Maillot’s Roméo et Juliette Is Not Traditional

But the young lovers are heartbreakingly believable.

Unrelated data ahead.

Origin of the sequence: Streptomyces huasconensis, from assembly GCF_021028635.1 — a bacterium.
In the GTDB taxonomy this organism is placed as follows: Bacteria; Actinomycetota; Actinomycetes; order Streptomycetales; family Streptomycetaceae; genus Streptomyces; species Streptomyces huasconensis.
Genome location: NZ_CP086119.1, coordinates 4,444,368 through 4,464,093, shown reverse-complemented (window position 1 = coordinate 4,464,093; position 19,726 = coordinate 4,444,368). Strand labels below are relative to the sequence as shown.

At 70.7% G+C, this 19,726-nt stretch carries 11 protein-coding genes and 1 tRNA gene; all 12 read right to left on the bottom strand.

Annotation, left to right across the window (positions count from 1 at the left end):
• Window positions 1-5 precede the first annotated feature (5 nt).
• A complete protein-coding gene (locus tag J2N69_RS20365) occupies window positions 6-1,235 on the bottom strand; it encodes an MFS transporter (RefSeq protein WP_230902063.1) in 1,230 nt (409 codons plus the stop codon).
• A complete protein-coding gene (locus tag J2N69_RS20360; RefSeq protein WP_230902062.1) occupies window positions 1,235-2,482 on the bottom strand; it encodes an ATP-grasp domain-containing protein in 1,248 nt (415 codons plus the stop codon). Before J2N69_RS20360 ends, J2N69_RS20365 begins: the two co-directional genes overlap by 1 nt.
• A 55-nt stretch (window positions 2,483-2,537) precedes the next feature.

Jean-Christophe Maillot's Roméo et Juliette banishes significant parts of more traditional versions—no colonnaded sets or lavishly detailed costumes creating a Renaissance setting. Instead, we've got a set of blank panels shifting back and forth, making a series of open spaces for different scenes, and a collection of very soigné costumes that could find a home on Project Runway. Maillot has also discarded several plot points and devices, but he more than makes up for that with the physicality of his characters, who bounce off each other until enough friction builds up and the inevitable takes place. Their movement language is emotionally direct and individual. The facility of ballet is still there—Mercutio is likely to whip off a series of multiple pirouettes to show his exuberance—but these skills work inside a physical world that is more grounded in realism. Dancers stand with their legs parallel and their arms hanging naturally at their sides as often as they pose with one leg pointed decorously to the front. The ballet opens with Friar Laurence (who is much more than the usual benign cipher), writhing in some kind of torment. He slips in and out of scenes through the whole work, often commenting on the action, only rarely interacting with the other dancers. He becomes our guide—this story could be playing out in his memory. Flanked by two "acolytes" who seem to function like the "good angel/bad angel" on his shoulders, he yearns to make peace between the feuding characters, but has no power over the story as it plays out. Maillot has created an elaborate set of gestures: Hands "swimming" in parallel, which symbolize the strife in the community, shift when Roméo and Juliette meet—their hands "swim" together. In the balcony scene, Juliette's hand is like an independent thing, seeking contact and leading her to Roméo. And at the end of the first act, in one of the most poignant moments of the work, she leans forward, eyes closed and arm reaching out to the side as he quietly slips away, leaving her fingers dancing in the air, still looking for him. Ernest Pignon-Ernest's set is simple but effective. His moving screens focus our attention on the dancers rather than the decor, and a ramp across the back of the stage has multiple uses, as a roadway during the market scenes and a "ladder" to Juliette's balcony. Dominique Drillot has created a very subtle lighting design, including a set of projections that suggest architectural elements and natural effects—Roméo and Juliette seem to dance under the northern lights during the balcony pas de deux. Some of Jérôme Kaplan's costumes owe as much to the knit sheaths of early modern dance as they do to the Renaissance, with Asian elements as well. With a ballet this emotional, casting is everything. As the young lovers, Noelani Pantastico and Lucien Postlewaite are heartbreakingly believable, squirming with excitement as they discover each other. Jonathan Porretta was born to play roles like Mercutio, as his natural theatricality feeds the character's heedless rush to death. But the real star turn is Olivier Wevers as Friar Laurence, who is there at the beginning and at the end—predicting the tragedy and acting as the ultimate witness.

 
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